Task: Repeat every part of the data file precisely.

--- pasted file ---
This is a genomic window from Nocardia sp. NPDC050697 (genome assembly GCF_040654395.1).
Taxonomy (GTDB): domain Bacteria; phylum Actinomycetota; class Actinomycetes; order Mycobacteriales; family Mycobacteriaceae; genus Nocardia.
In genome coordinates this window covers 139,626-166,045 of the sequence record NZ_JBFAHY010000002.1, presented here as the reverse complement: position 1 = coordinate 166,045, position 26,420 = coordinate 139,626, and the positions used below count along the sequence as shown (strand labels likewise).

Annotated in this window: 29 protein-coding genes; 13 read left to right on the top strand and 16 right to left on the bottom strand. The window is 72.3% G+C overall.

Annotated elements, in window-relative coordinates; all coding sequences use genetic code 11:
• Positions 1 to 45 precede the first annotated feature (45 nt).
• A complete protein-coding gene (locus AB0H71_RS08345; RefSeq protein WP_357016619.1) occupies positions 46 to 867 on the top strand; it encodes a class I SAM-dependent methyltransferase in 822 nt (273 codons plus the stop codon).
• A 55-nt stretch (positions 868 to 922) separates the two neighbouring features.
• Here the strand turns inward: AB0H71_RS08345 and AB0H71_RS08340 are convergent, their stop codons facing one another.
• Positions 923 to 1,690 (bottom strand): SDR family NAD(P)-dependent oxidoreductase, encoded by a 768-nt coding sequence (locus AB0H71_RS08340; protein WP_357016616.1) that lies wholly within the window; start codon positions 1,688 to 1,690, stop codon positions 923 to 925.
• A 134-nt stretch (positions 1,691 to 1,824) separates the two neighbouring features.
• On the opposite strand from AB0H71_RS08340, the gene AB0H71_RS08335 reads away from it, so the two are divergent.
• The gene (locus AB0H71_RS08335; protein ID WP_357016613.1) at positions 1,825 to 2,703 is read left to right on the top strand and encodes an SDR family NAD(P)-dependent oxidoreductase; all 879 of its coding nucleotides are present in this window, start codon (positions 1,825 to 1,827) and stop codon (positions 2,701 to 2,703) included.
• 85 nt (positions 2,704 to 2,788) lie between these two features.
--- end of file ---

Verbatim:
This is a genomic window from Nocardia sp. NPDC050697 (genome assembly GCF_040654395.1).
Taxonomy (GTDB): domain Bacteria; phylum Actinomycetota; class Actinomycetes; order Mycobacteriales; family Mycobacteriaceae; genus Nocardia.
In genome coordinates this window covers 139,626-166,045 of the sequence record NZ_JBFAHY010000002.1, presented here as the reverse complement: position 1 = coordinate 166,045, position 26,420 = coordinate 139,626, and the positions used below count along the sequence as shown (strand labels likewise).

Annotated in this window: 29 protein-coding genes; 13 read left to right on the top strand and 16 right to left on the bottom strand. The window is 72.3% G+C overall.

Annotated elements, in window-relative coordinates; all coding sequences use genetic code 11:
• Positions 1 to 45 precede the first annotated feature (45 nt).
• A complete protein-coding gene (locus AB0H71_RS08345; RefSeq protein WP_357016619.1) occupies positions 46 to 867 on the top strand; it encodes a class I SAM-dependent methyltransferase in 822 nt (273 codons plus the stop codon).
• A 55-nt stretch (positions 868 to 922) separates the two neighbouring features.
• Here the strand turns inward: AB0H71_RS08345 and AB0H71_RS08340 are convergent, their stop codons facing one another.
• Positions 923 to 1,690 (bottom strand): SDR family NAD(P)-dependent oxidoreductase, encoded by a 768-nt coding sequence (locus AB0H71_RS08340; protein WP_357016616.1) that lies wholly within the window; start codon positions 1,688 to 1,690, stop codon positions 923 to 925.
• A 134-nt stretch (positions 1,691 to 1,824) separates the two neighbouring features.
• On the opposite strand from AB0H71_RS08340, the gene AB0H71_RS08335 reads away from it, so the two are divergent.
• The gene (locus AB0H71_RS08335; protein ID WP_357016613.1) at positions 1,825 to 2,703 is read left to right on the top strand and encodes an SDR family NAD(P)-dependent oxidoreductase; all 879 of its coding nucleotides are present in this window, start codon (positions 1,825 to 1,827) and stop codon (positions 2,701 to 2,703) included.
• 85 nt (positions 2,704 to 2,788) lie between these two features.